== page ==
What we thought would be a book-nerd's paradise....

12:31 AM

             Daryaganj Sunday Book Market: Review and Personal experience

Books all around, the volatile organic compounds doing their part to make the place smell like heaven (if there is such thing as heaven, it must smell like the pages of an old book), people hogging up stalls to get their hands on bestsellers.... 'Next station is Chandni Chowk, the doors will open on the right *beep beep beep beep*', THIS was my cue to wake up from the fantasy I had been having about Daryaganj Sunday book market which had its reputation of being the best market to buy books, both novels and textbooks, at cheap prices (we are talking about only Rs.100 or Rs. 200 for a kilogram of books here *drools*). It was my first time visiting there so I had to re-confirm the way as i took an exit from the metro station. Luckily enough, I was with a friend whose father had visited this area and knew the means of transportation to reach the place we were destined for, pretty well. He guided us on the phone to go to the other side of the road and wait just outside Old Delhi Railway station for either a 405 numbered DTC bus or take an auto. We preferred the latter option and took a pre-paid auto. The auto/taxi booth was inside the premises of Old Delhi railway station and it cost us 55 bucks to Daryaganj from there. (Quite a deal as compared to post-paid autowalas who were asking around 80,right? *self taps on shoulder*)

The auto-wala dropped us in the middle of the road and we had to cross over to the other side to find the books we had planned to buy. We had made a long list in Google Keep to keep ourselves focused while scouring through large piles of books that spanned over almost 4 long lanes at the feet of shopkeepers who were wide awake, calling prospective buyers to check their collection out. But as we leaned down to check out the books, which were arranged systematically at some stalls and scattered here and there on a plastic sheet at some others, we found out that our work had been made easy because most of them were textbooks, ranging from preparation materials for competitive exams to physics and chemistry books for college. Keeping our disappointment aside, we moved further to check out the stalls ahead. And we did find some novels which we’d considered buying although they weren’t specifically on our list. But to our disappointment, they weren’t as cheap as we’d expected them to be. We did employ the best of bargaining skills we possessed but the last price which was offered to us for say, “Kane and Abel” was Rs. 100. That shopkeeper would have let us buy 2 books for Rs.100 at max, provided we were able to find another book worth buying; WHICH WE DID NOT. And to give away Rs. 100 for a book, of the same quality, which we could have bought for the same price in Connaught Place or beside Lajpat Nagar Metro station exit for the same price, didn’t seem worth it; that too when we had expected to buy a kilogram of books for that price. Maybe, if you are not as choosy as us, you might find some books worth buying in the pile of those which were actually being sold for Rs. 100 or 200/kg….oh c’mon, who are we kidding those books were probably being sold at that price because nobody actually ever reads them, we hadn’t even heard the names of the authors they were written by!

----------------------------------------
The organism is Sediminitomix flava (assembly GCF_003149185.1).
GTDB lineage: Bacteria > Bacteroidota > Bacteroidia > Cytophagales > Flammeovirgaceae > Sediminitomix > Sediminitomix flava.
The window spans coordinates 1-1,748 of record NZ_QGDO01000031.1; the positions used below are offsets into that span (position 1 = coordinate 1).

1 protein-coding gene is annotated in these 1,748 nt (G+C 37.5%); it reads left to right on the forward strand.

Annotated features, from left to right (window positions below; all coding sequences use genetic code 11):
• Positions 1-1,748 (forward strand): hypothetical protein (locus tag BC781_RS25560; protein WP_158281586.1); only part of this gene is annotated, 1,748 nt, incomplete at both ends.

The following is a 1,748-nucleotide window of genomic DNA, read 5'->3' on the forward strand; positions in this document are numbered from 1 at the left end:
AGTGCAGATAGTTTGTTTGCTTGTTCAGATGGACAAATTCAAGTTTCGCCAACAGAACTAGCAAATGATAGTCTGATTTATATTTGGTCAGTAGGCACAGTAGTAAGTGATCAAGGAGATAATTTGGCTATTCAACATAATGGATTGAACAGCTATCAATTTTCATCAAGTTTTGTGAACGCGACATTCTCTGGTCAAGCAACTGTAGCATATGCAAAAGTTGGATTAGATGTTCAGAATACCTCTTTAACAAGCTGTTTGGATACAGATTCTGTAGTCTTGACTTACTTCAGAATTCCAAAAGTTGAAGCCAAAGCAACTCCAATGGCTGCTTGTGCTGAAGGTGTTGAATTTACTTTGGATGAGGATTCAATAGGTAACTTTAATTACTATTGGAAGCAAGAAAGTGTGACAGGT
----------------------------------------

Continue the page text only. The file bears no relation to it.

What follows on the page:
Images courtesy: Google